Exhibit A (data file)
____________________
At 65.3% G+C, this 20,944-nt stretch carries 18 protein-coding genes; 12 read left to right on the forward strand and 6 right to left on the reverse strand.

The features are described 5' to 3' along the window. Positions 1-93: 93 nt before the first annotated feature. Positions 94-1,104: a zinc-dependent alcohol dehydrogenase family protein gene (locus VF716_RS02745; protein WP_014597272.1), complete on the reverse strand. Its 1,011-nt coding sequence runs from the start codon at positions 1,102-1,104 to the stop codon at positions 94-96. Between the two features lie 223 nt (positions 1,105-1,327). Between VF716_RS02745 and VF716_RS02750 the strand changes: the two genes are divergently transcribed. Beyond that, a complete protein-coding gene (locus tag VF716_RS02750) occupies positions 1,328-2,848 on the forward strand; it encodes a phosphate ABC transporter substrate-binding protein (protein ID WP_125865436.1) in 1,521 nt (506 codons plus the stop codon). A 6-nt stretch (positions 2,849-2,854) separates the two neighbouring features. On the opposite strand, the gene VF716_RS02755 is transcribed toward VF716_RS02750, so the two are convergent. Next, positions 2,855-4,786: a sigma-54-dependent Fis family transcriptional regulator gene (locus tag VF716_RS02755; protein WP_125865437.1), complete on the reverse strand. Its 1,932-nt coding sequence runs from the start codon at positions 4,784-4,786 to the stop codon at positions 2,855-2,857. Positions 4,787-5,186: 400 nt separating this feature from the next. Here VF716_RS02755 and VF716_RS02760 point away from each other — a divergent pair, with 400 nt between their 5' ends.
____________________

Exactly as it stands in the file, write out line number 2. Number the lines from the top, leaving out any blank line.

The features are described 5' to 3' along the window. Positions 1-93: 93 nt before the first annotated feature. Positions 94-1,104: a zinc-dependent alcohol dehydrogenase family protein gene (locus VF716_RS02745; protein WP_014597272.1), complete on the reverse strand. Its 1,011-nt coding sequence runs from the start codon at positions 1,102-1,104 to the stop codon at positions 94-96. Between the two features lie 223 nt (positions 1,105-1,327). Between VF716_RS02745 and VF716_RS02750 the strand changes: the two genes are divergently transcribed. Beyond that, a complete protein-coding gene (locus tag VF716_RS02750) occupies positions 1,328-2,848 on the forward strand; it encodes a phosphate ABC transporter substrate-binding protein (protein ID WP_125865436.1) in 1,521 nt (506 codons plus the stop codon). A 6-nt stretch (positions 2,849-2,854) separates the two neighbouring features. On the opposite strand, the gene VF716_RS02755 is transcribed toward VF716_RS02750, so the two are convergent. Next, positions 2,855-4,786: a sigma-54-dependent Fis family transcriptional regulator gene (locus tag VF716_RS02755; protein WP_125865437.1), complete on the reverse strand. Its 1,932-nt coding sequence runs from the start codon at positions 4,784-4,786 to the stop codon at positions 2,855-2,857. Positions 4,787-5,186: 400 nt separating this feature from the next. Here VF716_RS02755 and VF716_RS02760 point away from each other — a divergent pair, with 400 nt between their 5' ends.